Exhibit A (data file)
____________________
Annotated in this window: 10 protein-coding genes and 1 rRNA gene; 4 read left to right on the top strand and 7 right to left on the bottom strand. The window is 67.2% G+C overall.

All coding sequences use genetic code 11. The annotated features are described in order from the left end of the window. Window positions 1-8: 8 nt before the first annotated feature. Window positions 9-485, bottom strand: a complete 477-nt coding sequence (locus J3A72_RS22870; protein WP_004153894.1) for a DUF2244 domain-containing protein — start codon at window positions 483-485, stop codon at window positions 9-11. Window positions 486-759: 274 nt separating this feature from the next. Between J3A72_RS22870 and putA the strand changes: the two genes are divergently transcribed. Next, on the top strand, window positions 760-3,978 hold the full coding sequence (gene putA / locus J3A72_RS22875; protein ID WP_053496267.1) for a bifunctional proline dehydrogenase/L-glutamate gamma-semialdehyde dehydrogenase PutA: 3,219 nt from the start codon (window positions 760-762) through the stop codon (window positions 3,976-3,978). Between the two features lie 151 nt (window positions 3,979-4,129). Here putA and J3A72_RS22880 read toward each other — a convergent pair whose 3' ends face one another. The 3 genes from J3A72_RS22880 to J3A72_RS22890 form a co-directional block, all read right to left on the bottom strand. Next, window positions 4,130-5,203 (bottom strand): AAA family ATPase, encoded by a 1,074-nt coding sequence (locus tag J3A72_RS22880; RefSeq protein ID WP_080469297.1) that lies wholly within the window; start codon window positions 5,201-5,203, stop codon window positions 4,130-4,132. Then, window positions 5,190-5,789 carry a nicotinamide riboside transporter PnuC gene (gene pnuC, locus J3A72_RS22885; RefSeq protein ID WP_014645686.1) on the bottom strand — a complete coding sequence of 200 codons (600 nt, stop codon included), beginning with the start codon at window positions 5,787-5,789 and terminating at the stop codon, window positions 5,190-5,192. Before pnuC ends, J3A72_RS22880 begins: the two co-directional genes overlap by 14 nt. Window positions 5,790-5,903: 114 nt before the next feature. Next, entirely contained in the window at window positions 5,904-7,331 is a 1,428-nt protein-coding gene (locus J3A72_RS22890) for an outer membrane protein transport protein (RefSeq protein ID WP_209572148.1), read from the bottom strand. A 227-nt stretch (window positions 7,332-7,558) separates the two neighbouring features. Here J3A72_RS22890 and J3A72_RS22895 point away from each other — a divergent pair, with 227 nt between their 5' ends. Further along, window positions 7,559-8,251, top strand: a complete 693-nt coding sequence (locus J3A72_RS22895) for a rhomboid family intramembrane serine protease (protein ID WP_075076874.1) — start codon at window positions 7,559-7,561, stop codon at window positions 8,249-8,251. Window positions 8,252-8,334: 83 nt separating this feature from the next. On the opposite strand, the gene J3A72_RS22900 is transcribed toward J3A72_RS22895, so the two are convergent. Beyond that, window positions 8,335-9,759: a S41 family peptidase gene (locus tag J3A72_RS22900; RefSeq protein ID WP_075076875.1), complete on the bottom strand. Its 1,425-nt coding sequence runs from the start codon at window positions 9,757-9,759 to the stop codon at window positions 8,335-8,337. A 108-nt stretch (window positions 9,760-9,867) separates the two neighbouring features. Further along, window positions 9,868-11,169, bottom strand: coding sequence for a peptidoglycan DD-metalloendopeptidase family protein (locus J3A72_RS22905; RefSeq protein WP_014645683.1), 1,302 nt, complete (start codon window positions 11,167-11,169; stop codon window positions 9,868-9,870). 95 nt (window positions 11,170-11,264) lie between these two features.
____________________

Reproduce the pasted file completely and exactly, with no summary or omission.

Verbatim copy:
Annotated in this window: 10 protein-coding genes and 1 rRNA gene; 4 read left to right on the top strand and 7 right to left on the bottom strand. The window is 67.2% G+C overall.

All coding sequences use genetic code 11. The annotated features are described in order from the left end of the window. Window positions 1-8: 8 nt before the first annotated feature. Window positions 9-485, bottom strand: a complete 477-nt coding sequence (locus J3A72_RS22870; protein WP_004153894.1) for a DUF2244 domain-containing protein — start codon at window positions 483-485, stop codon at window positions 9-11. Window positions 486-759: 274 nt separating this feature from the next. Between J3A72_RS22870 and putA the strand changes: the two genes are divergently transcribed. Next, on the top strand, window positions 760-3,978 hold the full coding sequence (gene putA / locus J3A72_RS22875; protein ID WP_053496267.1) for a bifunctional proline dehydrogenase/L-glutamate gamma-semialdehyde dehydrogenase PutA: 3,219 nt from the start codon (window positions 760-762) through the stop codon (window positions 3,976-3,978). Between the two features lie 151 nt (window positions 3,979-4,129). Here putA and J3A72_RS22880 read toward each other — a convergent pair whose 3' ends face one another. The 3 genes from J3A72_RS22880 to J3A72_RS22890 form a co-directional block, all read right to left on the bottom strand. Next, window positions 4,130-5,203 (bottom strand): AAA family ATPase, encoded by a 1,074-nt coding sequence (locus tag J3A72_RS22880; RefSeq protein ID WP_080469297.1) that lies wholly within the window; start codon window positions 5,201-5,203, stop codon window positions 4,130-4,132. Then, window positions 5,190-5,789 carry a nicotinamide riboside transporter PnuC gene (gene pnuC, locus J3A72_RS22885; RefSeq protein ID WP_014645686.1) on the bottom strand — a complete coding sequence of 200 codons (600 nt, stop codon included), beginning with the start codon at window positions 5,787-5,789 and terminating at the stop codon, window positions 5,190-5,192. Before pnuC ends, J3A72_RS22880 begins: the two co-directional genes overlap by 14 nt. Window positions 5,790-5,903: 114 nt before the next feature. Next, entirely contained in the window at window positions 5,904-7,331 is a 1,428-nt protein-coding gene (locus J3A72_RS22890) for an outer membrane protein transport protein (RefSeq protein ID WP_209572148.1), read from the bottom strand. A 227-nt stretch (window positions 7,332-7,558) separates the two neighbouring features. Here J3A72_RS22890 and J3A72_RS22895 point away from each other — a divergent pair, with 227 nt between their 5' ends. Further along, window positions 7,559-8,251, top strand: a complete 693-nt coding sequence (locus J3A72_RS22895) for a rhomboid family intramembrane serine protease (protein ID WP_075076874.1) — start codon at window positions 7,559-7,561, stop codon at window positions 8,249-8,251. Window positions 8,252-8,334: 83 nt separating this feature from the next. On the opposite strand, the gene J3A72_RS22900 is transcribed toward J3A72_RS22895, so the two are convergent. Beyond that, window positions 8,335-9,759: a S41 family peptidase gene (locus tag J3A72_RS22900; RefSeq protein ID WP_075076875.1), complete on the bottom strand. Its 1,425-nt coding sequence runs from the start codon at window positions 9,757-9,759 to the stop codon at window positions 8,335-8,337. A 108-nt stretch (window positions 9,760-9,867) separates the two neighbouring features. Further along, window positions 9,868-11,169, bottom strand: coding sequence for a peptidoglycan DD-metalloendopeptidase family protein (locus J3A72_RS22905; RefSeq protein WP_014645683.1), 1,302 nt, complete (start codon window positions 11,167-11,169; stop codon window positions 9,868-9,870). 95 nt (window positions 11,170-11,264) lie between these two features.